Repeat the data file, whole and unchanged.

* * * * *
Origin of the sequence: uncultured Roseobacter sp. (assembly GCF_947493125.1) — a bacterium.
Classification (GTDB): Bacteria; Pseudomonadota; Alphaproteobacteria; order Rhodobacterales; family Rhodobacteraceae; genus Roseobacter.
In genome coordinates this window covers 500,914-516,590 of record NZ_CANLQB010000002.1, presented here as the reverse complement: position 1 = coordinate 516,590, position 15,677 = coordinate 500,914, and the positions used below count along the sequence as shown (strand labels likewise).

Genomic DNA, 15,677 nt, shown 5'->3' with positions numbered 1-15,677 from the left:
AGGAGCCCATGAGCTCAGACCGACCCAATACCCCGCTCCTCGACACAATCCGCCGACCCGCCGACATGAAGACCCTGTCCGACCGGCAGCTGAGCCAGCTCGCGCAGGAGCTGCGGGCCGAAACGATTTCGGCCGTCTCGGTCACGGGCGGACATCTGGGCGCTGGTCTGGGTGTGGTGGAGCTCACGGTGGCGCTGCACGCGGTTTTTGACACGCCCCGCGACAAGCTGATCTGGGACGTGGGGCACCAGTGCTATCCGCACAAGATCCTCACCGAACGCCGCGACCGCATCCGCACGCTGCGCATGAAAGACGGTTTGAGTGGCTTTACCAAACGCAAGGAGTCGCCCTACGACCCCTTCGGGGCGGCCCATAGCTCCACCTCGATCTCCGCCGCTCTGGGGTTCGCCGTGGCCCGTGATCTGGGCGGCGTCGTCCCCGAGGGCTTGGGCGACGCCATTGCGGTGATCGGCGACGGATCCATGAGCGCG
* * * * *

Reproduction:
Origin of the sequence: uncultured Roseobacter sp. (assembly GCF_947493125.1) — a bacterium.
Classification (GTDB): Bacteria; Pseudomonadota; Alphaproteobacteria; order Rhodobacterales; family Rhodobacteraceae; genus Roseobacter.
In genome coordinates this window covers 500,914-516,590 of record NZ_CANLQB010000002.1, presented here as the reverse complement: position 1 = coordinate 516,590, position 15,677 = coordinate 500,914, and the positions used below count along the sequence as shown (strand labels likewise).

Genomic DNA, 15,677 nt, shown 5'->3' with positions numbered 1-15,677 from the left:
AGGAGCCCATGAGCTCAGACCGACCCAATACCCCGCTCCTCGACACAATCCGCCGACCCGCCGACATGAAGACCCTGTCCGACCGGCAGCTGAGCCAGCTCGCGCAGGAGCTGCGGGCCGAAACGATTTCGGCCGTCTCGGTCACGGGCGGACATCTGGGCGCTGGTCTGGGTGTGGTGGAGCTCACGGTGGCGCTGCACGCGGTTTTTGACACGCCCCGCGACAAGCTGATCTGGGACGTGGGGCACCAGTGCTATCCGCACAAGATCCTCACCGAACGCCGCGACCGCATCCGCACGCTGCGCATGAAAGACGGTTTGAGTGGCTTTACCAAACGCAAGGAGTCGCCCTACGACCCCTTCGGGGCGGCCCATAGCTCCACCTCGATCTCCGCCGCTCTGGGGTTCGCCGTGGCCCGTGATCTGGGCGGCGTCGTCCCCGAGGGCTTGGGCGACGCCATTGCGGTGATCGGCGACGGATCCATGAGCGCG